Growing Pains


“We are not into the smoking and recreational thing, but rather, the medicinal health and wellness side,” said Bartlett, while responding to questions raised at the recent 2017 Caribbean Micro, Small and Medium-sized Enterprises Conference in Montego Bay.

“The issue of marijuana is a big issue, which has implications all the way to the United Nations, but there are areas where we can exploit for our benefit,” noted Bartlett. “In the case of health and wellness, we are committed to drive the medicinal applications. I can’t say it any plainer than that.

That was 2017. Fast forward to today’s post on Caribbean 360, where Jamaica’s Minister of Industry, Commerce, Agriculture and Fisheries Audley Shaw says,  “ I’m working on is a programme where all serious Ganja farmers who want to plant the herb for the formal industry will have to come together and form a cooperative,” he explained.

This is in response to the high fees charged for licenses issues by the Cannabis Licensing Authority (CLA). For many growers, the fees are prohibitive and this is a call from the Minister for current and potential future farmers to come out in the open and form cooperatives to supply larger distributors the world market will demand. This is an appropriate approach and I commend the Minister on his new foresight and obvious insight.

The CLA’s current schedule of fees are as follows:




Application Processing Fees
(Non-Refundable; Payable after application is reviewed for completeness)


US$300 (Fee per application)

Company, Business or Cooperative

US$500 (Fee per application)

Licence Fees
(Non-Refundable; Payable when Licence is Approved)

Cultivator’s Licence

Tier 1


Tier 2

US$2,500 per acre

Tier 3

US$3,000 per acre

Processing Licence

Tier 1


Tier 2


Transport Licence

US$10,000 for the first vehicle and US$1,000for each additional vehicle

Retail Licence

Herb House




Research and Development Licence



Analytical Services


Security Bond (Refundable)
(Payable when Licence is Approved)

Cultivator’s Licence

Tier 1


Tier 2 and 3

US$2,000 per acre

Processing Licence


Research and Development Licence

US$3,000 queried the fees and was told they were most appropriate for the projected market value. I do question the level of taxes to be imposed but that is for future conversations. Yes, the fees do seem out of reach of many, but coming together can create one major entity. An entity that will have the leveraging power to negotiate appropriate deals and have a pertinent say throughout the business ecosystem. No longer should Jamaica be solely first tier producers and end product consumers. We can create products right here, with our farms, farmers and processors.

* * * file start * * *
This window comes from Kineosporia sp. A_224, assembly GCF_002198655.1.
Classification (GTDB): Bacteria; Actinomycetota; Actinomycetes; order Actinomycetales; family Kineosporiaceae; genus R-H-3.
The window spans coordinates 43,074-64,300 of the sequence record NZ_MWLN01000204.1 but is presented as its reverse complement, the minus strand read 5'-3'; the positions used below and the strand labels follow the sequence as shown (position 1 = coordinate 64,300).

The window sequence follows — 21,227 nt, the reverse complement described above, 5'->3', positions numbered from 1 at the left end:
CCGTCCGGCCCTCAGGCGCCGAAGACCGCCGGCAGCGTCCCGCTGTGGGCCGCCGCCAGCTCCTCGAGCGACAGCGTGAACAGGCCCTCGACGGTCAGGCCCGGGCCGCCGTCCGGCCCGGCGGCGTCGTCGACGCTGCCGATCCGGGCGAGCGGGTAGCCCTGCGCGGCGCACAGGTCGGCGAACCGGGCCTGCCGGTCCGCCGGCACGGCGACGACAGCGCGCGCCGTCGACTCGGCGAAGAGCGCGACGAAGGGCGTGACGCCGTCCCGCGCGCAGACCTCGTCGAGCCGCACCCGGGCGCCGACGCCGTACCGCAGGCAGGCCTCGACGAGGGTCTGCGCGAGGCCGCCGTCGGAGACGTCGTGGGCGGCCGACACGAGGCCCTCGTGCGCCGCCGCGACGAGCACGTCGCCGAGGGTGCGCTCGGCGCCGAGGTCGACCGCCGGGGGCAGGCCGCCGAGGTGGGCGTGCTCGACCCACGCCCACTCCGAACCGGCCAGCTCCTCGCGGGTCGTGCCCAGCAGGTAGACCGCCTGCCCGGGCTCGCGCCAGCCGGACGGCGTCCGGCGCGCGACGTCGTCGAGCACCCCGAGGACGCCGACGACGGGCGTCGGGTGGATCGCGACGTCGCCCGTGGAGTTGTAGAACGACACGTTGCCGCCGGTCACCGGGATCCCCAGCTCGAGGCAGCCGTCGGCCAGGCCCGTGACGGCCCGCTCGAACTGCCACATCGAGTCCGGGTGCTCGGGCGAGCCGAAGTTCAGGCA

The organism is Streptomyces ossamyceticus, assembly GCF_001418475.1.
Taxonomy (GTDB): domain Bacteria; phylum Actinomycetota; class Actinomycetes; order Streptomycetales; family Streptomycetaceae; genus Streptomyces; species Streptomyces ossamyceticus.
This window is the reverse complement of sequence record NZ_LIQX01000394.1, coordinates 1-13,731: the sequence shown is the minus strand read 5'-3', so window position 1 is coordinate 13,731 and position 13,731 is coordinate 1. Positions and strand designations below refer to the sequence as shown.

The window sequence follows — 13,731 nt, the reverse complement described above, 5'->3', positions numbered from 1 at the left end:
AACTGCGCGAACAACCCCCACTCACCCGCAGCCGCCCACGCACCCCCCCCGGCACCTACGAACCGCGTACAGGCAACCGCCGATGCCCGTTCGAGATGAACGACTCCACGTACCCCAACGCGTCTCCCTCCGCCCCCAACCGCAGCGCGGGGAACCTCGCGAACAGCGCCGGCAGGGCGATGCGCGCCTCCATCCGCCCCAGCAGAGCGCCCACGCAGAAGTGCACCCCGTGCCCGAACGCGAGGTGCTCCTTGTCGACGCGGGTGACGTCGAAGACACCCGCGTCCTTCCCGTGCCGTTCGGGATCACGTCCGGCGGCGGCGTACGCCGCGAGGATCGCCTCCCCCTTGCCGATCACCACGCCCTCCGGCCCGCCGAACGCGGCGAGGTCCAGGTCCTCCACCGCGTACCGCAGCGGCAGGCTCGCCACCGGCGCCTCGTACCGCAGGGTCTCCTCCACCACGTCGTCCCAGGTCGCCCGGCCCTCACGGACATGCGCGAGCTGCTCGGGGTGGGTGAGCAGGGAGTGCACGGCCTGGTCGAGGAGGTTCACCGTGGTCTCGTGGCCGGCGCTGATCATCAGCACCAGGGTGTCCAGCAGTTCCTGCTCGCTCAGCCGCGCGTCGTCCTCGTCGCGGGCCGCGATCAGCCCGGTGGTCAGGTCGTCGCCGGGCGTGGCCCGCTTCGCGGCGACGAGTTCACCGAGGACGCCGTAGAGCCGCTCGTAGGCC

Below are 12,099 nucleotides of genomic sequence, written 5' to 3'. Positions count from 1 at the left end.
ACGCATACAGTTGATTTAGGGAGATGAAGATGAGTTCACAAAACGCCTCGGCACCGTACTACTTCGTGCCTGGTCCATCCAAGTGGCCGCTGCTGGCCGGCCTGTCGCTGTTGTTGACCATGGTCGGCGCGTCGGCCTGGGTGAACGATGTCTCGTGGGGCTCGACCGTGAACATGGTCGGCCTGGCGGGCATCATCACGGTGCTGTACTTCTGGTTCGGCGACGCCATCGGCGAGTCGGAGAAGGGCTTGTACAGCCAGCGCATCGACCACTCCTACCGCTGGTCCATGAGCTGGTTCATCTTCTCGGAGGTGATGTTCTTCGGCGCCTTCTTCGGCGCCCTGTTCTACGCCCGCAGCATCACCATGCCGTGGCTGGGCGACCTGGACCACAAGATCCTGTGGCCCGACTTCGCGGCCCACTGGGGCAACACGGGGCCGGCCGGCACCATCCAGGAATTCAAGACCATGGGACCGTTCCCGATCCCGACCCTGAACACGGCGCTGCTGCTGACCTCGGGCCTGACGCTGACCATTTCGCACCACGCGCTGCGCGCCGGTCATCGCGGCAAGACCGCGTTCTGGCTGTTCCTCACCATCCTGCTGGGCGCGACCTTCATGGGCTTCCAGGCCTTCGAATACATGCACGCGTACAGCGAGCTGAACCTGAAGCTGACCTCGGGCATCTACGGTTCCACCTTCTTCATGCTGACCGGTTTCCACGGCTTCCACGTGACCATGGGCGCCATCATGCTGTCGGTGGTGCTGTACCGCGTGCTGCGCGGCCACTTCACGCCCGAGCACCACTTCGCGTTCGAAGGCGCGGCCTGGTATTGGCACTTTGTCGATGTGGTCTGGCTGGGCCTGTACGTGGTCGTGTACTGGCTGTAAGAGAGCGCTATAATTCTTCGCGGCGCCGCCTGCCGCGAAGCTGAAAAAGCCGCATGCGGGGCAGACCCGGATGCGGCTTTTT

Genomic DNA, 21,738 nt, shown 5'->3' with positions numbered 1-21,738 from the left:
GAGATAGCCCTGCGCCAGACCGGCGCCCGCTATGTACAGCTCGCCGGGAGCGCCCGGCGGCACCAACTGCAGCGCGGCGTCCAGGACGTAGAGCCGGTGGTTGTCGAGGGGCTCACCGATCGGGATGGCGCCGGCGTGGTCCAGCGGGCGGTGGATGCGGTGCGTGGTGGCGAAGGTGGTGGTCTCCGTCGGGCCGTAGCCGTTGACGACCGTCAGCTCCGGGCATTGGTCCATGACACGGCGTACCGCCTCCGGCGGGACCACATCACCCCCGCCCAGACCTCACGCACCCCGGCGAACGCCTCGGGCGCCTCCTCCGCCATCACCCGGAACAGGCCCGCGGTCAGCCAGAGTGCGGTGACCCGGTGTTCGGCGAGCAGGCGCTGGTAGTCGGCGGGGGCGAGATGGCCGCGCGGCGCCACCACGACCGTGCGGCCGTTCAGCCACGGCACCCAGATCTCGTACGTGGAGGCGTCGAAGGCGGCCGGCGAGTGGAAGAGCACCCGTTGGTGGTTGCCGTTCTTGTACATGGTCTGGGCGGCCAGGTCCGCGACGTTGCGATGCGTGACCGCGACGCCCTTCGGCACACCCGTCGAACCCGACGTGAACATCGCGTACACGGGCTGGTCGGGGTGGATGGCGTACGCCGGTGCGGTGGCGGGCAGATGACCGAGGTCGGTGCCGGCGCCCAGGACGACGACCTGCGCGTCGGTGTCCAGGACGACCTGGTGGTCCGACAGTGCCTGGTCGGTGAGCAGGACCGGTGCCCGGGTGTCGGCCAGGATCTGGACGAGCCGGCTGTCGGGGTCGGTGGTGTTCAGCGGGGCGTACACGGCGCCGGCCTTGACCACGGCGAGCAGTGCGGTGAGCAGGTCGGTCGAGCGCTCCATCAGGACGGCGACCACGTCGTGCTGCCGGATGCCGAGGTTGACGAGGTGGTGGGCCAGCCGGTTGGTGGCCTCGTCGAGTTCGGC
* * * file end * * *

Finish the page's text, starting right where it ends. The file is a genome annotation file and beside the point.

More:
Which brings up a MAJOR issue. Why are small-time Ganja farmers still being persecuted by the law officials? Is it not time we let them be? We know where this legislation is going and farmers are being patient, but they must ply their trade.

Shaw stressed that the “Ganja business is not just for the wealthy, who have the capital to do it. I want to build a model in Jamaica with opportunities for many farmers”. He further iterated, “get ready to be formal and form cooperatives across the country; get ready to be legitimate, transparent and expose yourself to a formal system and be part of the growing medicinal Ganja business globally,” he said.

Shaw stated at a Youth in Agriculture public forum hosted by his ministry in collaboration with the World University Services of Canada’s Promotion of Regional Opportunities for Produce through Enterprises and Linkages (PROPEL) initiative.

But Farmers are still being persecuted; farms and supplies are being destroyed. How is Jamaica to remain at the forefront of this agro-movement if we are not participating? Most Ganja farmers are small time farmers.  They work from day to night, like anyone else, to make a living for themselves and families while supporting a local community. This too is something the Government should foster. This is developmental growth. Not just economic, but social. With economic change, there must also be social change. The Ganja industry starts with the farmer. We should look to them for guidance on farming and Jamaica’ green future.

Of course, much research has yet to be done. Many of these farms have been “underground” for years. We, as a society have to let them come out of the shadows. How can there be a call to farmers when they are still suffering at the hands of the law?

I hereby call on the Government of Jamaica to immediately issues a “Cease and Desist” order to the security services to refrain from any obstruction of any Ganja farmer’s daily operation, until the appropriate legal measures are in place.

~I amAGanjactivist: AKA M. Omari Jackson

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Coming soon

Film is in our heart and soul. Much like the Ganja plant is to the local farmers. Let us not deny them their livelihood. Join us as we meet the farmers who have been and will continue to be at the forefront of Jamaica's Cannabis industry. The campaign will run online and the documentary will go further. Let us raise their voices. #OneLove

One Love

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